The meaning of direction and control October 25, 2010Posted by ukpga in Uncategorized.
A UKPGA response to ‘Governing the New NHS: Issues and Tensions in Health Service Management‘ by John Storey, John Bullivant and Andrew Corbett-Nolan,1 Routledge, 2010.
The authors of the above named book report that they “are not persuaded by the ‘policy governance’ view which seeks to keep governance separate from organisational management.” They continue:
“Indeed, we suggest that many of the failings in health-care governance in both provider and commissioning trusts in recent years have stemmed from directors failing to understand the nature of health care and failing to be appropriately engaged."
They also assert the following:
"The detached gaze that justifies governance as a separate function from operational management is all very well, but the principle which separates governance from operational detail or even from management can lead to isolation from reality and into a parallel world of processes without purpose. Too much obsession and reliance on process may result in neglect of the patient experience."
"We argue that governance in health services needs to go beyond the Carver model. While recognising that the distinction between management and governance needs to be the subject of serious consideration, health-care governors need to insist on engagement with whatever information is relevant to assure themselves of patient safety and quality of service."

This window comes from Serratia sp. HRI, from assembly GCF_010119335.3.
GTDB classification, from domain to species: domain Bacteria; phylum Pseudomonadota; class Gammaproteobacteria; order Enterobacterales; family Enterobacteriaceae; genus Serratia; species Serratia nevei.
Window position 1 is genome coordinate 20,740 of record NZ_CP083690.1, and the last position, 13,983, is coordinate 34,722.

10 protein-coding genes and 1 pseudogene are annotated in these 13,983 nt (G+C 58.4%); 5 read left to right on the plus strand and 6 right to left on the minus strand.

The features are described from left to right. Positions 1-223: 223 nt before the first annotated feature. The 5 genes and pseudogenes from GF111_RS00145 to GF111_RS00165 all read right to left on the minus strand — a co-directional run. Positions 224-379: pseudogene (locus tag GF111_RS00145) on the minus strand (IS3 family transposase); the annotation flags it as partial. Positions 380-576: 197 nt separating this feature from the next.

This response from the UK Policy Governance Association (a non-profit, public benefit organisation) starts from the generally accepted view that board governance is about direction and control. On this point we suspect the above authors would agree with us. Where we differ it seems is on how best boards can provide direction and control.
Traditionally most boards operate by examining documents and data provided by management and occasionally by external auditors. They do this in more or less detail depending on how concerned they feel about a particular topic. The level of concern varies in accordance with the calibration of individual board members’ antennae and in their response to concerns expressed to them by external authorities, staff or patients.
Thus, where the board focuses its attention at any given moment is a fairly random affair. This has the advantage that the board might thus be alerted to something really important. However it also has the very serious disadvantage that it could be missing something far more important.
The premise of Policy Governance is that every board is collectively accountable to their organisation’s legal (and in some cases, moral) ownership for everything that their organisation does and does not do. Thus it is important that, on behalf of their owners, boards set comprehensive standards for organisational accomplishment and risk management the monitoring of which enable it to keep its collective eye on everything all the time – not just some things some of the time. Policy Governance has been specifically designed with this challenge in mind.
In the absence of having an alternative to offer for meeting this challenge, the authors would do well to study Policy Governance and the reasons for its continuing popularity more closely. Of course health-care governors need to insist on engagement with whatever information is relevant to assure themselves of patient safety and quality of service but we suggest that the boards that use Policy Governance to do this in a collective, comprehensive and systematic fashion are providing far superior assurance when compared to the boards that don’t.
1 ‘Governing the New NHS: Issues and Tensions in Health Service Management‘ by John Storey, John Bullivant and Andrew Corbett-Nolan. Published by Routledge, September 2010.